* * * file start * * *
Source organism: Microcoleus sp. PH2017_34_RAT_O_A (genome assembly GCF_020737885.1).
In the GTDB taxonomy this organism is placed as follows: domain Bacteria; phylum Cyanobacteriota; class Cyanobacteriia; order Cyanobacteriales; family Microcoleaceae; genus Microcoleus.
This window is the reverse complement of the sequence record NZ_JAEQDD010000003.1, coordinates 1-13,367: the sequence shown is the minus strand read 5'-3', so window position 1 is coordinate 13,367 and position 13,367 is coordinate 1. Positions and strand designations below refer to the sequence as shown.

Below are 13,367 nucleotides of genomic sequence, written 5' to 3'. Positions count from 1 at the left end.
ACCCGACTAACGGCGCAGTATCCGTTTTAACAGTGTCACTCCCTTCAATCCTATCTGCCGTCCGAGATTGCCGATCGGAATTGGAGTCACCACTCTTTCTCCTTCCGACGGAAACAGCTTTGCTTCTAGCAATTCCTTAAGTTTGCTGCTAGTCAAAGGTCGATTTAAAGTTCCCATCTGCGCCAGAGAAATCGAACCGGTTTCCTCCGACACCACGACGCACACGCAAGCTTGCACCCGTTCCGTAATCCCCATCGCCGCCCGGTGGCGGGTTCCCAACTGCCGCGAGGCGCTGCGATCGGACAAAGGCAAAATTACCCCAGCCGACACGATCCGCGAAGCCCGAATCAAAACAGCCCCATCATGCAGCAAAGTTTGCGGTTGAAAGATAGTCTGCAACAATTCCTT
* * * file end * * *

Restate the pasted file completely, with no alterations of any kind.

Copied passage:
Source organism: Microcoleus sp. PH2017_34_RAT_O_A (genome assembly GCF_020737885.1).
In the GTDB taxonomy this organism is placed as follows: domain Bacteria; phylum Cyanobacteriota; class Cyanobacteriia; order Cyanobacteriales; family Microcoleaceae; genus Microcoleus.
This window is the reverse complement of the sequence record NZ_JAEQDD010000003.1, coordinates 1-13,367: the sequence shown is the minus strand read 5'-3', so window position 1 is coordinate 13,367 and position 13,367 is coordinate 1. Positions and strand designations below refer to the sequence as shown.

Below are 13,367 nucleotides of genomic sequence, written 5' to 3'. Positions count from 1 at the left end.
ACCCGACTAACGGCGCAGTATCCGTTTTAACAGTGTCACTCCCTTCAATCCTATCTGCCGTCCGAGATTGCCGATCGGAATTGGAGTCACCACTCTTTCTCCTTCCGACGGAAACAGCTTTGCTTCTAGCAATTCCTTAAGTTTGCTGCTAGTCAAAGGTCGATTTAAAGTTCCCATCTGCGCCAGAGAAATCGAACCGGTTTCCTCCGACACCACGACGCACACGCAAGCTTGCACCCGTTCCGTAATCCCCATCGCCGCCCGGTGGCGGGTTCCCAACTGCCGCGAGGCGCTGCGATCGGACAAAGGCAAAATTACCCCAGCCGACACGATCCGCGAAGCCCGAATCAAAACAGCCCCATCATGCAGCAAAGTTTGCGGTTGAAAGATAGTCTGCAACAATTCCTT